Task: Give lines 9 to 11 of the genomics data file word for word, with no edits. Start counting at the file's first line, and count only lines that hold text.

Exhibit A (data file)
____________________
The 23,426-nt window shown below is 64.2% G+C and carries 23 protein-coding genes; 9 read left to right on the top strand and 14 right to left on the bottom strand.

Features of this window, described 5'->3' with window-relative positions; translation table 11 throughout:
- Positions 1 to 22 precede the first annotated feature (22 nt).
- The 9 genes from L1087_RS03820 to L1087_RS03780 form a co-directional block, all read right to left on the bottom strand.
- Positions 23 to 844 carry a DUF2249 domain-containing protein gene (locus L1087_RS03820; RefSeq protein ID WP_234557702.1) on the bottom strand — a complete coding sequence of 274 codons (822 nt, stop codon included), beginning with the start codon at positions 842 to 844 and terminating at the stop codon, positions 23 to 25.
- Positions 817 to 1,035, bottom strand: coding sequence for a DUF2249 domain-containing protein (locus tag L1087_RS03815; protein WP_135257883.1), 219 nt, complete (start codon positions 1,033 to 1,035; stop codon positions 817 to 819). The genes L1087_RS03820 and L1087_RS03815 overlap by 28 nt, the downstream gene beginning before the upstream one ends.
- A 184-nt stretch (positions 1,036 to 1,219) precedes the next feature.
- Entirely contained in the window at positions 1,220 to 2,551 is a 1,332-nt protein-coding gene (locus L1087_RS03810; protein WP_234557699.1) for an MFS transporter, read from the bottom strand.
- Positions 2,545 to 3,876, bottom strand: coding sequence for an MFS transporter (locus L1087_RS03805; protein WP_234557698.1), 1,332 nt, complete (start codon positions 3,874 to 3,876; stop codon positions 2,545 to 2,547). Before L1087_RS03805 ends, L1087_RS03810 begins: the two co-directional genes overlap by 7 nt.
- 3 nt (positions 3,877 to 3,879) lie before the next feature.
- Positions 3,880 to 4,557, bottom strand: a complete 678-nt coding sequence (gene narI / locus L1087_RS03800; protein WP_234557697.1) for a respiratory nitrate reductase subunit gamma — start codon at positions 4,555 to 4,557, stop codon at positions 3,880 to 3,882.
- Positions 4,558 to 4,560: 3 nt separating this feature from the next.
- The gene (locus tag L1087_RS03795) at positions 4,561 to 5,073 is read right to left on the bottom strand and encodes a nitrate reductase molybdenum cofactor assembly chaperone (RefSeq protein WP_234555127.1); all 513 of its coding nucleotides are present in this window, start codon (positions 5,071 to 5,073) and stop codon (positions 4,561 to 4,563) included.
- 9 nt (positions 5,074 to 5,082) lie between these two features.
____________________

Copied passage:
- Positions 2,545 to 3,876, bottom strand: coding sequence for an MFS transporter (locus L1087_RS03805; protein WP_234557698.1), 1,332 nt, complete (start codon positions 3,874 to 3,876; stop codon positions 2,545 to 2,547). Before L1087_RS03805 ends, L1087_RS03810 begins: the two co-directional genes overlap by 7 nt.
- 3 nt (positions 3,877 to 3,879) lie before the next feature.
- Positions 3,880 to 4,557, bottom strand: a complete 678-nt coding sequence (gene narI / locus L1087_RS03800; protein WP_234557697.1) for a respiratory nitrate reductase subunit gamma — start codon at positions 4,555 to 4,557, stop codon at positions 3,880 to 3,882.